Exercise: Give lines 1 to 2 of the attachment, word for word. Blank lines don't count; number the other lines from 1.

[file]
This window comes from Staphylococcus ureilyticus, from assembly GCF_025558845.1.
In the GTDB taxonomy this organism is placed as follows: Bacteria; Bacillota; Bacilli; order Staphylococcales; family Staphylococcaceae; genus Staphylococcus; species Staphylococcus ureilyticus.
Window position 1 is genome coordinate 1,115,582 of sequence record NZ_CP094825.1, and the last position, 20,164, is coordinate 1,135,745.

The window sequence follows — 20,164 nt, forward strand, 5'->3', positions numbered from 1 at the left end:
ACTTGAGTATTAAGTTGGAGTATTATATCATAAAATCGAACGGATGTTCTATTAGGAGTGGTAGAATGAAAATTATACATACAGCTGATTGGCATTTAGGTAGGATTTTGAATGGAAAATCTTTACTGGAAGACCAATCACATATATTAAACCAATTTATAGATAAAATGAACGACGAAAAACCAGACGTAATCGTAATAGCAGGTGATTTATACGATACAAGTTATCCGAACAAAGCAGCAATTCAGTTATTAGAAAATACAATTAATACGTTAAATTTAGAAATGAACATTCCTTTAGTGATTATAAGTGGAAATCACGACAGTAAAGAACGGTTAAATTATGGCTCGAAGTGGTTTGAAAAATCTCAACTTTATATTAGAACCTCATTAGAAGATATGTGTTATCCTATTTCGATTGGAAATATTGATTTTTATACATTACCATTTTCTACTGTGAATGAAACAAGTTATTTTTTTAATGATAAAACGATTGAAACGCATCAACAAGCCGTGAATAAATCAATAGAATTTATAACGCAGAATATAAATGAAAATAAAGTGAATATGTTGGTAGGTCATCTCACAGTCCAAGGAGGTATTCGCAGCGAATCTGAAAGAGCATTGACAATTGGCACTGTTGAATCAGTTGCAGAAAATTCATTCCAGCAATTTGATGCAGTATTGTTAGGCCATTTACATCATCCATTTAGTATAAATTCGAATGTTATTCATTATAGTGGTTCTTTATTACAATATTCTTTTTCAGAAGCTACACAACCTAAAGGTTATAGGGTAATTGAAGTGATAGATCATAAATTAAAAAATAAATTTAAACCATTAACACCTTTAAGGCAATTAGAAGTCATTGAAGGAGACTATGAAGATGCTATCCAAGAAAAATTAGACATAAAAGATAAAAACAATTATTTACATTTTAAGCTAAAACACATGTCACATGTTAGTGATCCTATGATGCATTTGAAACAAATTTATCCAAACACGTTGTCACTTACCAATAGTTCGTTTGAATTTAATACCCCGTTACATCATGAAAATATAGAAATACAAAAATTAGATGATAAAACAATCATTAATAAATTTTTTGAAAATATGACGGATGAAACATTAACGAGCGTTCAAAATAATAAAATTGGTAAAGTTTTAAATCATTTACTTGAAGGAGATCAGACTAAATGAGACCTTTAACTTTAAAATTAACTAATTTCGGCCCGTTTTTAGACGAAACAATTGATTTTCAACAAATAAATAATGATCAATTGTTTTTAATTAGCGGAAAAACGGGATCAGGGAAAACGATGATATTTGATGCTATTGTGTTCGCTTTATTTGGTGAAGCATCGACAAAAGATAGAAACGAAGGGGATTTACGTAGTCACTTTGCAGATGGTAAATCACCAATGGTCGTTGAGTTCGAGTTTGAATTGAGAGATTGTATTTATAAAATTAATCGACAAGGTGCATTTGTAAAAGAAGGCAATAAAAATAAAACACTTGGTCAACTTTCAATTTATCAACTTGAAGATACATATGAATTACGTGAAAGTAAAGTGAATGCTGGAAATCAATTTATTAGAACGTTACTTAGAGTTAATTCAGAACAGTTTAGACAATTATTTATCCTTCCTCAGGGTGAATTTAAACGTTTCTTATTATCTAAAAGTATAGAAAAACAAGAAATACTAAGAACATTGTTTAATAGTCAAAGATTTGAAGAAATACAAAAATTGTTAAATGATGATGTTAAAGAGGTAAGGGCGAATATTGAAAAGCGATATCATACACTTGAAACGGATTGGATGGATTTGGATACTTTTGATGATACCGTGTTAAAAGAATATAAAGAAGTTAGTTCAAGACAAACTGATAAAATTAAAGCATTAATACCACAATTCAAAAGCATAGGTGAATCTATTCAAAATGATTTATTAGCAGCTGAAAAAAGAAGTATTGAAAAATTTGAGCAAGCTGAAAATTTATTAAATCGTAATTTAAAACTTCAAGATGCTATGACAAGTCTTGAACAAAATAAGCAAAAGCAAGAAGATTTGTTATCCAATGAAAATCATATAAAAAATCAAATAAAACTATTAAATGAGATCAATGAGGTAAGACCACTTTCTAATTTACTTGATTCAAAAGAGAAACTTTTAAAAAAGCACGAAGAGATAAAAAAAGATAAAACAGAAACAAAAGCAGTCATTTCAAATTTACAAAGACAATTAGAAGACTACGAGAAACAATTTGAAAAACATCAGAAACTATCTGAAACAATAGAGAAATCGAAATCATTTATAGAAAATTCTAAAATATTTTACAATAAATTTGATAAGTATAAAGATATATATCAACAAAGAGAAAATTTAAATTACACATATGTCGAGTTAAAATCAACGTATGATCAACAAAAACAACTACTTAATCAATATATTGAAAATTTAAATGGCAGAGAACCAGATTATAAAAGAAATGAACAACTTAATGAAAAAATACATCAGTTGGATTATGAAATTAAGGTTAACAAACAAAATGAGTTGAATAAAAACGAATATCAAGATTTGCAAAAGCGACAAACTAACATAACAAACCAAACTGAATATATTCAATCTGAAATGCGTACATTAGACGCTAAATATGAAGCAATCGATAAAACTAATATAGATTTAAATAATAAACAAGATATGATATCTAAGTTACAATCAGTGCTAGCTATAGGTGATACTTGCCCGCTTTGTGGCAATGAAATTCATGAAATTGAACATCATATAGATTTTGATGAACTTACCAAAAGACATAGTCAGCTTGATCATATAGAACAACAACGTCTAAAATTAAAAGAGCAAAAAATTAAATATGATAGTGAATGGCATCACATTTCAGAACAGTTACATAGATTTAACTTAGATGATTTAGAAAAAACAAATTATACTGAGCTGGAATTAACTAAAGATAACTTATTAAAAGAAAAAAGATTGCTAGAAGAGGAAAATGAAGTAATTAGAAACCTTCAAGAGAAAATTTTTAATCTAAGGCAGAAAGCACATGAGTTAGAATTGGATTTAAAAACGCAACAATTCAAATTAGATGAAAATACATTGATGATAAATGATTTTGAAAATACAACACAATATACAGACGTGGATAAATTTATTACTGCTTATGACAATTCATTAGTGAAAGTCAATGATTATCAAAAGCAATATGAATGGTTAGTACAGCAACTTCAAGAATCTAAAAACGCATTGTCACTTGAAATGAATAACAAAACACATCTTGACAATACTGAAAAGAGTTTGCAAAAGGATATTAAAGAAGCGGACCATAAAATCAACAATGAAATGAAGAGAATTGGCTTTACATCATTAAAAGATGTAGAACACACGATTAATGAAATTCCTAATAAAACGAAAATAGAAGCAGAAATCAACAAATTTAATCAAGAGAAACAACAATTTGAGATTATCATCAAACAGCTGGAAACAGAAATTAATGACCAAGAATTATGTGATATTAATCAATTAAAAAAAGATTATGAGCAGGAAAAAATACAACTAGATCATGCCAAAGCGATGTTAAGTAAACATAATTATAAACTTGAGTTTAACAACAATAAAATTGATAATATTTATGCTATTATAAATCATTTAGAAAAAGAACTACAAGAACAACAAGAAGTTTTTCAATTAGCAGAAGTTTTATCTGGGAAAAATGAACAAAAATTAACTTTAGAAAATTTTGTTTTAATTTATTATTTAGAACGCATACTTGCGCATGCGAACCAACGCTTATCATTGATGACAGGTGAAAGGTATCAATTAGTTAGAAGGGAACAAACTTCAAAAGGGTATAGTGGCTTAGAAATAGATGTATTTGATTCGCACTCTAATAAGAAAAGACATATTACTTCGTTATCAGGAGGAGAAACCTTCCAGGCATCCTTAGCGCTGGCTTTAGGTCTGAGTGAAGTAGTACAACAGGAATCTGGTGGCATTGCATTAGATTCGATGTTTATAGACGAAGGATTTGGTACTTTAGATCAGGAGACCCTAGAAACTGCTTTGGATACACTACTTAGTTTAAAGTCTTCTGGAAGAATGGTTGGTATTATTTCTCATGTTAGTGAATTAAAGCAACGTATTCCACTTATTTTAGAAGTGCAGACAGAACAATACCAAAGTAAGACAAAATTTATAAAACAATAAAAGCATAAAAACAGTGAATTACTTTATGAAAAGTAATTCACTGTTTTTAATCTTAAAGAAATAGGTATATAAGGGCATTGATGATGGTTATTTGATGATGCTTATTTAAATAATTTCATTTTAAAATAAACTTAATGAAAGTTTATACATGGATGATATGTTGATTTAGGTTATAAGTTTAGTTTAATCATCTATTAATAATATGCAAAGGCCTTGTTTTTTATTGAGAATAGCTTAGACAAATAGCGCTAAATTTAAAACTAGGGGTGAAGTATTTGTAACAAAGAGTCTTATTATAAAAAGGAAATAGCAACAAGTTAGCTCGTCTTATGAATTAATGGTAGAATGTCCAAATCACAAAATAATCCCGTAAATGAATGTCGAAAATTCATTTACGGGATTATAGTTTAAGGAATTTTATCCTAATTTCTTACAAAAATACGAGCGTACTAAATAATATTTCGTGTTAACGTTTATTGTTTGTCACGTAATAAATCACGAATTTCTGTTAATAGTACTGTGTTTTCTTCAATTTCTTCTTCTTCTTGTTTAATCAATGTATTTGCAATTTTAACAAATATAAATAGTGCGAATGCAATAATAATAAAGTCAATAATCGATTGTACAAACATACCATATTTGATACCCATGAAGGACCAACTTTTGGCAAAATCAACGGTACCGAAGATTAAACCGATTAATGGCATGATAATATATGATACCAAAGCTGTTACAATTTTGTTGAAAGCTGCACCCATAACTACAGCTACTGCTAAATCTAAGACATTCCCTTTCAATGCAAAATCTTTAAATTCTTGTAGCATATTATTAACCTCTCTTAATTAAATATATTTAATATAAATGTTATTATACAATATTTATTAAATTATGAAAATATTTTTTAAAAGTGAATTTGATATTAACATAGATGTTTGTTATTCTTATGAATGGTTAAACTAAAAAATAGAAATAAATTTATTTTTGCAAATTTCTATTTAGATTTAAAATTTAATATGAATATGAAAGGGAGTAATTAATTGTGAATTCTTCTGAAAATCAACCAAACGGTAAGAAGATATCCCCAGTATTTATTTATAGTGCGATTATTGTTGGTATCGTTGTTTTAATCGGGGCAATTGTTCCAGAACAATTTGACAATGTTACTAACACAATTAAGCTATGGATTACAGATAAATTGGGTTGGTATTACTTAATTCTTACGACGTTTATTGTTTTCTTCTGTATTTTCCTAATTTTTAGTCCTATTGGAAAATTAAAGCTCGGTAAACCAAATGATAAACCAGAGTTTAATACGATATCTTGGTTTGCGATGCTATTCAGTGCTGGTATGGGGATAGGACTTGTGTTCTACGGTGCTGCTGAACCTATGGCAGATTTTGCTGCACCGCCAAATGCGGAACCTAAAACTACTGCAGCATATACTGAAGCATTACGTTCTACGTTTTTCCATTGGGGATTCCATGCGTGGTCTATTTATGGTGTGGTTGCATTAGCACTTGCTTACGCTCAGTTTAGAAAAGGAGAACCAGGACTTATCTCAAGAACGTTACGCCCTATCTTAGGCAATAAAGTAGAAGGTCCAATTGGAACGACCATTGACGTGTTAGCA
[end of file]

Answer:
This window comes from Staphylococcus ureilyticus, from assembly GCF_025558845.1.
In the GTDB taxonomy this organism is placed as follows: Bacteria; Bacillota; Bacilli; order Staphylococcales; family Staphylococcaceae; genus Staphylococcus; species Staphylococcus ureilyticus.